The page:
Arizona has a major public health problem: Too few people are smoking.
That’s not the only fiscal problem the state faces. But it’s one of them. Like many states, Arizona’s public finances are in miserable shape. And much of the state’s budget trouble can be attributed to a decade-old decision to finance an expansion of low-income health insurance coverage with revenue dependent on tobacco industry profits.
A little more than a decade ago, the state grew its low-income health insurance rolls, claiming the new enrollees would be paid for by revenue from a deal with tobacco industry. Now, with smoking rates (and tobacco industry revenues) falling, a budget crisis brewing, and a growing number of individuals eligible for Medicaid, the state has chosen to pare back its health coverage for low-income adults.
Starting July 8, the state’s Medicaid program will implement changes expected to reduce the program’s rolls by 117,000 single, childless adults over the next year. After much delay, the Obama administration last week finally granted Arizona permission to go through with the cuts, but only grudgingly. "We regret the action Arizona is taking," a federal Medicaid official told The Arizona Republic.
But looking back on their Medicaid program’s recent history, Arizonans may have some regrets of their own. Initially, the state was reluctant to join Medicaid, waiting until 1982 before entering the joint federal-state health insurance program for the poor and disabled.
In 1998, the state signed onto the Master Settlement Agreement, a nationwide deal between state attorneys general and the major players in the tobacco industry. As part of the agreement, the tobacco industry agreed to compensate the public for years of health costs incurred by the public due to smoking-related illnesses through a series of payments to the states.
It was win-win for both sides: The tobacco industry got rid of its legal liability once and for all and the states created a new revenue source initially estimated to provide $206 billion during its first 25 years of existence—no tax hikes required. Arizona was entitled to 1.5 percent of the total.
The deal was sold to the public as a sort of financial justice. After decades of imposing billions in public health costs on taxpayers, the tobacco industry was finally forced to pay for its sins. But the practical effect was to make states partners with the very industry those states were ostensibly trying to punish.
Arizona was determined to put the partnership, and the revenue it was expected to provide, to use. In November 2000, the state’s voters passed Proposition 204, which expanded Medicaid coverage to childless adults to 100 percent of the federal poverty line, up from the federal mandate of 34 percent.
Medicaid’s crude fiscal incentives were too good to resist. The program is funded via a generous federal matching grant, so for every dollar that Arizona spent expanding Medicaid, the federal government would pitch in with an additional $1.96. There’s no limit to the amount of matching funds a state can obtain, so the bigger the expansion, the more federal money a state can nab.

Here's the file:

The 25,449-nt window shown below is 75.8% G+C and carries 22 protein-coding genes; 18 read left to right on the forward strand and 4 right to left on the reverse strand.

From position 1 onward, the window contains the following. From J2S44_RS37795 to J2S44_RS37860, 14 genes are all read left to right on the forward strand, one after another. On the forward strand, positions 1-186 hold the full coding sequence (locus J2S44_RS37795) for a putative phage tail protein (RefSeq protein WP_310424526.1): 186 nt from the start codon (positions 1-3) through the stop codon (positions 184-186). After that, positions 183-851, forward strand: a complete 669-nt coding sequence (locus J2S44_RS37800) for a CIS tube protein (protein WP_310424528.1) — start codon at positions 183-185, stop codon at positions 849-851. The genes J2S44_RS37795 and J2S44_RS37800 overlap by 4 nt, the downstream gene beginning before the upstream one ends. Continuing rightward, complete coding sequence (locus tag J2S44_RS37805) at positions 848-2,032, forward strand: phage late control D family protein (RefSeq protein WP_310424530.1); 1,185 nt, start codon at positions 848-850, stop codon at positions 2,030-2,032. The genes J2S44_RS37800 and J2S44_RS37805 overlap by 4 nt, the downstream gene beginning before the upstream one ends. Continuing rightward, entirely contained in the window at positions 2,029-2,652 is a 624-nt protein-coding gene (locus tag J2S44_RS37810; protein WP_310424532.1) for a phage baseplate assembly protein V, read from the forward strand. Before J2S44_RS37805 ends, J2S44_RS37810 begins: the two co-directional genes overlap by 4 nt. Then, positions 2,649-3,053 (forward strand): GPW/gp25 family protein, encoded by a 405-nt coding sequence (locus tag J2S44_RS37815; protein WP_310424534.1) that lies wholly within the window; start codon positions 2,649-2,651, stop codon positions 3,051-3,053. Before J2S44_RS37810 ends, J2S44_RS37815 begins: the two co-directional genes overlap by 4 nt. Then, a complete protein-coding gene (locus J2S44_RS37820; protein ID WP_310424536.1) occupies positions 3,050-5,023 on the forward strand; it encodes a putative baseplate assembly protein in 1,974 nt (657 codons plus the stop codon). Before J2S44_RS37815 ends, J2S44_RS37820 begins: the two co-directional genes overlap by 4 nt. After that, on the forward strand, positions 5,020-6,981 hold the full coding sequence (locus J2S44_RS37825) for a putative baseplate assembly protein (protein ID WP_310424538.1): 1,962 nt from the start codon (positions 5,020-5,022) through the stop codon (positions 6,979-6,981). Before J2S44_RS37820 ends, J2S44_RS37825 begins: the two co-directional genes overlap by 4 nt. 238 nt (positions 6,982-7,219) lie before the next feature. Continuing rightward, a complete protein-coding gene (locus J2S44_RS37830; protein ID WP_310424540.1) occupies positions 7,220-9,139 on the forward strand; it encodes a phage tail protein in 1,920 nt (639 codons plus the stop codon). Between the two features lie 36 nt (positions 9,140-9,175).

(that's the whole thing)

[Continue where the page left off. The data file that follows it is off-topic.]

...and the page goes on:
And it was all supposed to be free. Voters were promised in a “Fiscal Analysis” that the expansion could be “fully funded by Arizona’s share of the Tobacco Settlement,” according to columnist Robert Robb. A fact sheet distributed by the proposition’s supporters said that it would use “no state tax money.” The magic combination of tobacco settlement revenue and federal matching funds was irresistible for both the state’s political class and its voters. In theory, the program would expand dramatically—and at no cost to taxpayers.
It sounded too good to be true—and it was. As Michael Greve, a senior fellow at the American Enterprise Institute, noted in a 2008 report, “it soon became clear that the MSA funds (and the federal dollars that they leverage) would not remotely cover Proposition 204's expansion of the Medicaid population and services.”
The state faced two problems. First, the actual price tag on the Medicaid expansion came in higher than expected. Second, smoking rates—and thus tobacco industry revenues—were on the decline; by 2002, states had already received 14 percent less in tobacco payments than projected.
And so the program’s costs dipped further into the general fund. According to the state government, general fund revenue dedicated to Medicaid has increased by nearly 65 percent since 2009 alone. Now Medicaid accounts for around 29 percent of the state’s total general fund spending, up from 8 percent when Prop. 204 passed.
The federal-match incentives that made expanding the program so tempting initially also made it equally difficult to cut. What politician would willingly cut three dollars in benefits to save just one dollar in the state budget?